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A survey of flexibility training protocols and hamstring strains in professional football clubs in England
  1. B Dadebo1,
  2. J White2,
  3. K P George1
  1. 1Department of Exercise and Sport Sciences, Manchester Metropolitan University, Crewe and Alsager Faculty, Hassal Road, Alsager ST7 2HL, UK
  2. 2University of Nottingham Centre for Sports Medicine, Orthopaedic and Accident Surgery, Queen’s Medical Centre, Nottingham NG7 2UH, UK
  1. Correspondence to:
 Dr Dadebo
 Department of Exercise and Sport Sciences, Manchester Metropolitan University, Crewe and Alsager Faculty, Hassal Road, Alsager ST7 2HL, UK;


Objectives: To investigate the relation between current flexibility training protocols, including stretching, and hamstring strain rates (HSRs) in English professional football clubs.

Method: Questionnaire based data on flexibility training methods and HSRs were collected from 30 English professional football clubs in the four divisions during the 1998/99 season. Data were coded and analysed using cross tabulation, correlation, and multiple regression.

Results: Flexibility training protocols were characterised by wide variability, with static stretching the most popular stretching technique used. Hamstring strains represented 11% of all injuries and one third of all muscle strains. About 14% of hamstring strains were reinjuries. HSRs were highest in the Premiership (13.3 (9.4)/1000 hours) with the lowest rates in Division 2 (7.8 (2.9)/1000 hours); values are mean (SD). Most (97%) hamstring strains were grade I and II, two thirds of which occurred late during training/matches. Forwards were injured most often. Use of the standard stretching protocol (SSP) was the only factor significantly related to HSR (r  =  −0.45, p  =  0.031) in the correlation analysis, suggesting that the more SSP is used, the lower the HSR. About 80% of HSR variability was accounted for by stretching holding time (SHT), SSP, and stretching technique (STE) in the multiple regression equation: HSR  =  37.79 − (0.33SHT − 10.05SSP + 2.24STE) ± 2.34. SHT (negatively correlated with HSR) was the single highest predictor, and accounted for 30% of HSR variability, and an additional 40% in combination with SSP.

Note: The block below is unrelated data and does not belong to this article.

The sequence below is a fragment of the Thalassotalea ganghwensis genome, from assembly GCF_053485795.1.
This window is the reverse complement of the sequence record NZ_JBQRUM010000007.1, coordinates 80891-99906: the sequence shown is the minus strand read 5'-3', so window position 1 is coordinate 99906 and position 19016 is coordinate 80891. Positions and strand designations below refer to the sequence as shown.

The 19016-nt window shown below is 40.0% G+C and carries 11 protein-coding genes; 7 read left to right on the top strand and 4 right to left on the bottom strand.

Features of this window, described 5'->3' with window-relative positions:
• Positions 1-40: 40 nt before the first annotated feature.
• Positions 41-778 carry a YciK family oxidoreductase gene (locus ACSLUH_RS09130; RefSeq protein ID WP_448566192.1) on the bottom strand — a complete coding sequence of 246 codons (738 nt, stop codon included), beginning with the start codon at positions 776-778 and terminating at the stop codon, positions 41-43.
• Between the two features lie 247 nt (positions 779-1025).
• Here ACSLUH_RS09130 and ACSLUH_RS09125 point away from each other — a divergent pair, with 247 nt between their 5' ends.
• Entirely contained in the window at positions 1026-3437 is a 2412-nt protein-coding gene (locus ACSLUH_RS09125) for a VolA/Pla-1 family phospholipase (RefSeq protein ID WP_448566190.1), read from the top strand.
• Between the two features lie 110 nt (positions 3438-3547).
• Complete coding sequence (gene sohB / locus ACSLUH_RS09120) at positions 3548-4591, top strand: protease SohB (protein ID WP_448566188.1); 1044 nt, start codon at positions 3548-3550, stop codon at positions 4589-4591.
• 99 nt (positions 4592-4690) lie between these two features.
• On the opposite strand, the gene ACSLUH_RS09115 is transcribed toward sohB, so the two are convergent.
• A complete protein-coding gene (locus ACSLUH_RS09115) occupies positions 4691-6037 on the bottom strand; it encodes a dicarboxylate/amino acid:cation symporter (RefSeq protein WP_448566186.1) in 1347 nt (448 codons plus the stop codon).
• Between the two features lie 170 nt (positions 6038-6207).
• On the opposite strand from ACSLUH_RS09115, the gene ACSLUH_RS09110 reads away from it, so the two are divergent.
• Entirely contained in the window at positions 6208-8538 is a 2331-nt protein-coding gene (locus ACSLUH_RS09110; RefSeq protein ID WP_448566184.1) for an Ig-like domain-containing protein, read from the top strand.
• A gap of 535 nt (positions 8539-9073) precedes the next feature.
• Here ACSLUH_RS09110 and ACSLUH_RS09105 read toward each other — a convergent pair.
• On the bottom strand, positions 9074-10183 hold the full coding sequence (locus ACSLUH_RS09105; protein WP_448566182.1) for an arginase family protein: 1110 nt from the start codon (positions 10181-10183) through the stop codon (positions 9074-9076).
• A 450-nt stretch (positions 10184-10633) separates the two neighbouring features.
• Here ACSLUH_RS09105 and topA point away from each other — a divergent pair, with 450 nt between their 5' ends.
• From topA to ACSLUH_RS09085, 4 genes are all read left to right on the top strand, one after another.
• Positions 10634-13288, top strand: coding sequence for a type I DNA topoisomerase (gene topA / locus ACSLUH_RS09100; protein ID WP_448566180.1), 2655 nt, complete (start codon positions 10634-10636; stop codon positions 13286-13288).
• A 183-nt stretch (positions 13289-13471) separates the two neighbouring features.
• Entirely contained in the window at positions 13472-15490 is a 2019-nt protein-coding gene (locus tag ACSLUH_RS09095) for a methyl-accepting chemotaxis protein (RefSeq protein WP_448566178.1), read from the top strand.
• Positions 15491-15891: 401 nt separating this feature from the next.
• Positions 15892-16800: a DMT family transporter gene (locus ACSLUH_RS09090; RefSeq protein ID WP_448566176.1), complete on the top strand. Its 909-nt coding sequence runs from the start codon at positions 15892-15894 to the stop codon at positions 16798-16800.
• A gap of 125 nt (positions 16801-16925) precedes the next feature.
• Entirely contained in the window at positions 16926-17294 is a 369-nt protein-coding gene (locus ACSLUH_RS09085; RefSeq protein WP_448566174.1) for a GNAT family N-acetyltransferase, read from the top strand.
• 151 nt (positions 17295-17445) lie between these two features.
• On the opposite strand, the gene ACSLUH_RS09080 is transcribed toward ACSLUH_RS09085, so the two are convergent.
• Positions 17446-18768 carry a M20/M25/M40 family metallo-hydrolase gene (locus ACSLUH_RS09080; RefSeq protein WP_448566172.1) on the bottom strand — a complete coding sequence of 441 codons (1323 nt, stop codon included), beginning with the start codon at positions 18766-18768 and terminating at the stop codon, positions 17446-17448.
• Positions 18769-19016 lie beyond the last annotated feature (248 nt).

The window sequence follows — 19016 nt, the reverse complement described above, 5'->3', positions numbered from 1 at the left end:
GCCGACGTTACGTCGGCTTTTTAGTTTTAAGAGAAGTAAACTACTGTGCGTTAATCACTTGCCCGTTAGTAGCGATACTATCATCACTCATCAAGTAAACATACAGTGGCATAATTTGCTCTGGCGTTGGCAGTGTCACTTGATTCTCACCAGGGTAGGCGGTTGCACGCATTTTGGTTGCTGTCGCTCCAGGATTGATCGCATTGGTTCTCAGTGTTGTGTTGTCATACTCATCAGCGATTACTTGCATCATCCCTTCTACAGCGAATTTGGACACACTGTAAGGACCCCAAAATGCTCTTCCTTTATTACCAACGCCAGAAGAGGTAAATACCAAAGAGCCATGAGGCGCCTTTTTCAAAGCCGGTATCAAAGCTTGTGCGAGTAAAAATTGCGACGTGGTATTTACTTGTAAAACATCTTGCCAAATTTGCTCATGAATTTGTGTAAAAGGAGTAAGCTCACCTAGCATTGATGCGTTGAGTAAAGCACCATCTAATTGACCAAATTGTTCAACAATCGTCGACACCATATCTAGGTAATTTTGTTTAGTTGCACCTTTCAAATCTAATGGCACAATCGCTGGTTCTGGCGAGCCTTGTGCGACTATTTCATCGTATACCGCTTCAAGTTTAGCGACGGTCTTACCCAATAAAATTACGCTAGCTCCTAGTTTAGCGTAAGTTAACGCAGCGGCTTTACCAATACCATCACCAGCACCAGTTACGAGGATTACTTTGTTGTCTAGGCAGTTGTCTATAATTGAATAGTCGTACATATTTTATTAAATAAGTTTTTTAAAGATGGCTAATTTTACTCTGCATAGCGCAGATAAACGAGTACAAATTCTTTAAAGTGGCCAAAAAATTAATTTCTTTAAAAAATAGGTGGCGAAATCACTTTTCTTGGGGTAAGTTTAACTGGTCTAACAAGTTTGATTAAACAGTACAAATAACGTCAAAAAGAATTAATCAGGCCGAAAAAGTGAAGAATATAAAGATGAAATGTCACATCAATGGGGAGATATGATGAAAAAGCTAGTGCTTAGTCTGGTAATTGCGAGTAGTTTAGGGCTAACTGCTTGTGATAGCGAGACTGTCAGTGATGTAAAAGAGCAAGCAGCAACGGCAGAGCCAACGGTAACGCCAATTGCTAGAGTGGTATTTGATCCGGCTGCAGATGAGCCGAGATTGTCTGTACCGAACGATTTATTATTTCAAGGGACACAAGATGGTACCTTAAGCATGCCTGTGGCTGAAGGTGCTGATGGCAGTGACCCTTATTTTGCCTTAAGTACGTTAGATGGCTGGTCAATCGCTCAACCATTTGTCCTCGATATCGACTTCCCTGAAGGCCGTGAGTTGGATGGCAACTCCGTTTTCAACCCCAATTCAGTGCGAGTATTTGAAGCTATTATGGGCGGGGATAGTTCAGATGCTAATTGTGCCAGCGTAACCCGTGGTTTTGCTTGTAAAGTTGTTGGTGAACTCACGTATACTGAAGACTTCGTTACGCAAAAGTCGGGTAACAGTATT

Conclusions: Flexibility training protocols in the professional clubs were variable and appeared to depend on staffing expertise. Hamstring stretching was the most important training factor associated with HSR. The use of SSP, STE, and SHT are probably involved in a complex synergism which may reduce hamstring strains. Modification of current training patterns, especially stretching protocols, may reduce HSRs in professional footballers.

  • HSF, hamstring stretching frequency or repetitions per session
  • HSR, hamstring strain rates
  • PNF, proprioceptive neuromuscular facilitation
  • SHT, static stretching holding time
  • SSP, standard stretching protocol
  • STE, stretching technique employed
  • flexibility training
  • stretching
  • hamstring strain rate
  • football

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